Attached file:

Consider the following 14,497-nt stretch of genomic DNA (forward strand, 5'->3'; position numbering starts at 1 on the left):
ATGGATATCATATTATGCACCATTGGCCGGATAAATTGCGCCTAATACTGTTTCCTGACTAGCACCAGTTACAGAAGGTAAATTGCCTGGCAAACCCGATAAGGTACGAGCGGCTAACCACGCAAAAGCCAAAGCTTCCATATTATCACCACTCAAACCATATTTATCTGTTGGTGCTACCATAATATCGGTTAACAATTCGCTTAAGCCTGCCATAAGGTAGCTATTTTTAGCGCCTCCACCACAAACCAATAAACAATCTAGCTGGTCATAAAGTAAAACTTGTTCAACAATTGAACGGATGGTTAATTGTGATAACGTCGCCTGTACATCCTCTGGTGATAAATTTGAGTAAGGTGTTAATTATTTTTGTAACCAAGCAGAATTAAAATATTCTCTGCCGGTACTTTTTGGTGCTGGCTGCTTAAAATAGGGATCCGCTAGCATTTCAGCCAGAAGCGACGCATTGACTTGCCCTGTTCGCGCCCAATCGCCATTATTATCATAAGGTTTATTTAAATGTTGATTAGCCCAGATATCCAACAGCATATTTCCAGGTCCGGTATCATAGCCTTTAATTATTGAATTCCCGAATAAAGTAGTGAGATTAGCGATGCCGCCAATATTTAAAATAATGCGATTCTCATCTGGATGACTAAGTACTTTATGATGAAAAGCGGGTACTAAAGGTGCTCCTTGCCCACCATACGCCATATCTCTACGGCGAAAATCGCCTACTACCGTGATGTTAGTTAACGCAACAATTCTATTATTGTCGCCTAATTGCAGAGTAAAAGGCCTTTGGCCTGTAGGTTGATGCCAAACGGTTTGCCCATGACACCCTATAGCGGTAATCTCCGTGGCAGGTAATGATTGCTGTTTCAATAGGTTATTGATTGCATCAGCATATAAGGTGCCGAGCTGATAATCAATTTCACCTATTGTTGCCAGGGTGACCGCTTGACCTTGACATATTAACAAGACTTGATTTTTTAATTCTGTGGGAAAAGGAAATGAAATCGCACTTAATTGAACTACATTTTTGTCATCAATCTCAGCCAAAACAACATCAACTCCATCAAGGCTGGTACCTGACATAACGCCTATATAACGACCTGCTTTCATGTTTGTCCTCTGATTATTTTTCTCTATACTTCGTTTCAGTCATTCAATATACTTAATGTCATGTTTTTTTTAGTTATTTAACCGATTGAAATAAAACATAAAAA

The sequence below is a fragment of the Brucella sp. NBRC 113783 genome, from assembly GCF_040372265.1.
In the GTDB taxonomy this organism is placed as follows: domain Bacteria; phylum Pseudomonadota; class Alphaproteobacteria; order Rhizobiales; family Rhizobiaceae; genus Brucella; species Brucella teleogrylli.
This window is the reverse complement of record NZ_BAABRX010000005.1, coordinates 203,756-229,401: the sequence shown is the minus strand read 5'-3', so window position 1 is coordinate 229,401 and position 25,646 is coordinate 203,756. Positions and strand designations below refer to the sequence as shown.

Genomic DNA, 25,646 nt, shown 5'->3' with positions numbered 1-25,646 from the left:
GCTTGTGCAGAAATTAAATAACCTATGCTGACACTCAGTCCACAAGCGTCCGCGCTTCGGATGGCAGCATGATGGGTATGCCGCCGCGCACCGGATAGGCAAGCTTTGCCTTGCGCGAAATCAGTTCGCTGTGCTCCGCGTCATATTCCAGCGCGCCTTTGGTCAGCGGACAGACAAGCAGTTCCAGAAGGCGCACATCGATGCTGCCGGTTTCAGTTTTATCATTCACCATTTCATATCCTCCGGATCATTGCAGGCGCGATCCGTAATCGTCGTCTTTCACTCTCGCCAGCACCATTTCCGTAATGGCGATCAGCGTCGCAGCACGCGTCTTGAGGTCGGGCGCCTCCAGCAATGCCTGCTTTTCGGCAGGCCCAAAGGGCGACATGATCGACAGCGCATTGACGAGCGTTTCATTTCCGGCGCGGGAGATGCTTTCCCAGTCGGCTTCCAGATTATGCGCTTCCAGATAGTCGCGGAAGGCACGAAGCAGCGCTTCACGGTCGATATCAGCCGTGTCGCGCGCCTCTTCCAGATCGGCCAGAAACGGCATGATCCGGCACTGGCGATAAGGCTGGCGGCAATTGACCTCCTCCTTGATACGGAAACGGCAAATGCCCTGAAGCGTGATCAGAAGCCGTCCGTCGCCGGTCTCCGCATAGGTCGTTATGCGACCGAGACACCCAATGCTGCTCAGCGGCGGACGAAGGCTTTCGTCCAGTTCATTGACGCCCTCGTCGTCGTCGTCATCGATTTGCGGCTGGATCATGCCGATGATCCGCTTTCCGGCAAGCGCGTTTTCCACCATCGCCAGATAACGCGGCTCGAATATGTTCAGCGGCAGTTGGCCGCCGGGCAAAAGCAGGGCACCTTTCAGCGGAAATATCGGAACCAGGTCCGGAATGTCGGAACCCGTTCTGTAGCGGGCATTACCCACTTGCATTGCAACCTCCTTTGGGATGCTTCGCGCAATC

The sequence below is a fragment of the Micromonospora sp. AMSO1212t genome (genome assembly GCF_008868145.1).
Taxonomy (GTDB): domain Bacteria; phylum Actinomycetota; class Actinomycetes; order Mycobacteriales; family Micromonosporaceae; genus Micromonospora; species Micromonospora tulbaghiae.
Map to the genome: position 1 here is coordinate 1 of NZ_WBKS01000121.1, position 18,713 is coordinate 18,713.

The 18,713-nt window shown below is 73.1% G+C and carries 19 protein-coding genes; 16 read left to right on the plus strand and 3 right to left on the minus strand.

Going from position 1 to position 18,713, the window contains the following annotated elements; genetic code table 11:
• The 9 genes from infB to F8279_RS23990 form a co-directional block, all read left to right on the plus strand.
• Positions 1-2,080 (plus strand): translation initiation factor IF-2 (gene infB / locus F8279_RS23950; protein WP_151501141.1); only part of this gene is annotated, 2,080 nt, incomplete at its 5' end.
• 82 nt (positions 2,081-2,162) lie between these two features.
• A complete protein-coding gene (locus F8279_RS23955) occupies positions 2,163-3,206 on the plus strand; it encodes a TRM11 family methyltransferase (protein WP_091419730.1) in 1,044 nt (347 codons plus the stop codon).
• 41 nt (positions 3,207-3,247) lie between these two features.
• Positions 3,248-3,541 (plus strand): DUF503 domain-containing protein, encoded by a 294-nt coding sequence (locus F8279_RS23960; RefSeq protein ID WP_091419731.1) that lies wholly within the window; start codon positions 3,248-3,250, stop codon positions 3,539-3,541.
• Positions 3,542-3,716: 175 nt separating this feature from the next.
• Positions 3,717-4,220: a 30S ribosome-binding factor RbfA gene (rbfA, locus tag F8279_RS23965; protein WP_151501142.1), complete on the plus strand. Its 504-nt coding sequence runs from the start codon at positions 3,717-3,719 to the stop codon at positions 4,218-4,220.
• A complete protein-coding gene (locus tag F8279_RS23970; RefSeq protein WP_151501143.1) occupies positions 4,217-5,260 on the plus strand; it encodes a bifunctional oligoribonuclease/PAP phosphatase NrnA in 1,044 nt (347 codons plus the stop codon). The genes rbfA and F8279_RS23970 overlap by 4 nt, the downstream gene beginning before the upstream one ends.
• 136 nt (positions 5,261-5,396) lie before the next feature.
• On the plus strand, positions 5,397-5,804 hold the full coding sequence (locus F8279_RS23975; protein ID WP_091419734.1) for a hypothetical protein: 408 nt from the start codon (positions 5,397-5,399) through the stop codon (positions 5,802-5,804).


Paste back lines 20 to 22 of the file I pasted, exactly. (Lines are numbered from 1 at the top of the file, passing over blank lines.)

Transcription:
• Positions 3,717-4,220: a 30S ribosome-binding factor RbfA gene (rbfA, locus tag F8279_RS23965; protein WP_151501142.1), complete on the plus strand. Its 504-nt coding sequence runs from the start codon at positions 3,717-3,719 to the stop codon at positions 4,218-4,220.
• A complete protein-coding gene (locus tag F8279_RS23970; RefSeq protein WP_151501143.1) occupies positions 4,217-5,260 on the plus strand; it encodes a bifunctional oligoribonuclease/PAP phosphatase NrnA in 1,044 nt (347 codons plus the stop codon). The genes rbfA and F8279_RS23970 overlap by 4 nt, the downstream gene beginning before the upstream one ends.
• 136 nt (positions 5,261-5,396) lie before the next feature.